Research Fellow and Civil Rights Attorney

William A. Tobin is a research fellow at Duke University. He received a Ph.D. from Stanford University and a J.D. from the University of North Carolina at Chapel Hill. Beginning with his time as a consulting attorney under Julius Chambers at the University of North Carolina Law School’s Civil Rights Center his work has been focused on developing collaboratives nationwide that aim to create high quality inclusive educational environments across the K-12/Higher Education spectrum. He has worked with city superintendents, researchers, and college officials to improve college access and success for high school students. At Duke University he directed the American Experience Program in the FOCUS interdisciplinary Program, created and co-directed the honors program in the Department of Sociology, and DukeEngage in Dublin, a summer research and civic engagement program for undergraduates. Prior to coming to Duke he was a tenured Lecturer in Modern History at the National University of Ireland and an elementary school teacher in Boston and Baltimore City. Tobin has published on American History, social science and educational reform. Tools for Change: A Teacher's Guide (with Valerie Feit), a community based, social science research method that enables high school students to solve community problems, is forthcoming from Teachers College Press. His study of education and nationalism, American State Building as Theatre: Making Washington, D.C. a National Center is under review.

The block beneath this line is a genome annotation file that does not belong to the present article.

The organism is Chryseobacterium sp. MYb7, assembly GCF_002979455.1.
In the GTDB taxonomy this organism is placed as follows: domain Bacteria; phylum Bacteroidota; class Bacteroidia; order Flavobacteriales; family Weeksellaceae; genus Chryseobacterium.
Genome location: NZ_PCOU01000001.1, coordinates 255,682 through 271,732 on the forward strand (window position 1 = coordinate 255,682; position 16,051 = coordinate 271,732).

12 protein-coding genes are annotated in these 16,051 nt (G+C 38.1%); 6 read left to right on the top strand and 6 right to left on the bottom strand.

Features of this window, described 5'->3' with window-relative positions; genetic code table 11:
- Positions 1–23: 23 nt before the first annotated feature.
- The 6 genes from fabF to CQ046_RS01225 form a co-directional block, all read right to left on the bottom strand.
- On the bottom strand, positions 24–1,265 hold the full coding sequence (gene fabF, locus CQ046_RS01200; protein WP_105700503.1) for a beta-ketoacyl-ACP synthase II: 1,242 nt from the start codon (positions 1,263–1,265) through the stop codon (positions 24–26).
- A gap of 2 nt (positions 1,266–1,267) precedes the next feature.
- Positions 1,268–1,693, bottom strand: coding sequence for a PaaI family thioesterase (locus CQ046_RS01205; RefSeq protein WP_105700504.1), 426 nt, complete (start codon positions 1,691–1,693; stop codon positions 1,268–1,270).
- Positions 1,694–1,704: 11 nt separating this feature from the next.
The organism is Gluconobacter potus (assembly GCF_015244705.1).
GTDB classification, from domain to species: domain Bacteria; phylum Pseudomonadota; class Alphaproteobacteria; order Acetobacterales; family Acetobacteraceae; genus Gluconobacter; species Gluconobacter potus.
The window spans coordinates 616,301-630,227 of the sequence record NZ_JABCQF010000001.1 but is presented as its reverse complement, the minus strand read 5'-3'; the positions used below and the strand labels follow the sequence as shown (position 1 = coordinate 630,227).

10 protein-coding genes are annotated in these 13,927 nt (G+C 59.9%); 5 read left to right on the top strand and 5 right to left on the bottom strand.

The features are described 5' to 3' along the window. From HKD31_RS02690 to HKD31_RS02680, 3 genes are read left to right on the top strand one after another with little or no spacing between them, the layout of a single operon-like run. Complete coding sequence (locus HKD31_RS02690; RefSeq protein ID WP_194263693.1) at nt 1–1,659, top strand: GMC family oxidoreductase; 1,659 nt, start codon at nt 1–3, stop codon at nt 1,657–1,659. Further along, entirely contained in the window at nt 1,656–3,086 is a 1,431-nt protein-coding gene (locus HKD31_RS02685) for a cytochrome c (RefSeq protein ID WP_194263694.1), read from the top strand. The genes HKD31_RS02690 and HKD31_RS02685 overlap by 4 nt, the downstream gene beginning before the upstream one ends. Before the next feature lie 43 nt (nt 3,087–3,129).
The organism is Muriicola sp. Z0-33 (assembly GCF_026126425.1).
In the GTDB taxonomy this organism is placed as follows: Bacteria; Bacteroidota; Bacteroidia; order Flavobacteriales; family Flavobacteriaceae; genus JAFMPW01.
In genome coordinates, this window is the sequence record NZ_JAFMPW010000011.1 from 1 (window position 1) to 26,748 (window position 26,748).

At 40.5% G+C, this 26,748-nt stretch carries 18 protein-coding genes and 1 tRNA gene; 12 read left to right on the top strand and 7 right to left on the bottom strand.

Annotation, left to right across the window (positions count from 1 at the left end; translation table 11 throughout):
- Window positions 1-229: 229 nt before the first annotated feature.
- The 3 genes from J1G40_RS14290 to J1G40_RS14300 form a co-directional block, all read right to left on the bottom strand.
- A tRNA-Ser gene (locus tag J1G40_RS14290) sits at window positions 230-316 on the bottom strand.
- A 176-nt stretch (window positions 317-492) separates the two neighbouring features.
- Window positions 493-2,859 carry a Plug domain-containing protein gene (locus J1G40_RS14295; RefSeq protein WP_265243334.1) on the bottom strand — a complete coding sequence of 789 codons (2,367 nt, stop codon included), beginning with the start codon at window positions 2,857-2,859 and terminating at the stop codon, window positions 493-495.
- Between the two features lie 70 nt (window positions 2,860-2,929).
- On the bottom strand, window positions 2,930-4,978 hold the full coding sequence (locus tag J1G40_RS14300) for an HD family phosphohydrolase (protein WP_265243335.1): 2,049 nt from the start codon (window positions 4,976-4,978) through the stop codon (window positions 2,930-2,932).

Director of the Kenan Institute for Ethics, Associate Professor of Sociology

Suzanne Shanahan is Nannerl O. Keohane Director of the Kenan Institute for Ethics and Associate Research Professor in Sociology. Suzanne also directs the Kenan Refugee Project. Her current research focuses on forced migration and moral responsibility. More specifically, Suzanne’s work explores the impact of displacement on refugee well-being and moral boundaries before and after resettlement with particular focus on Bhutanese, Burundian, Congolese Iraqi and Syrian refugees. This community-based research is a collaboration with communities both in the Middle East and with newcomer communities in North Carolina. Other work explores the dynamics of racial collective action in the United States and Europe. She is recipient of the Robert B. Cox Distinguished Teaching Award and the Dean’s Distinguished Service Award. Suzanne received her PhD from Stanford University.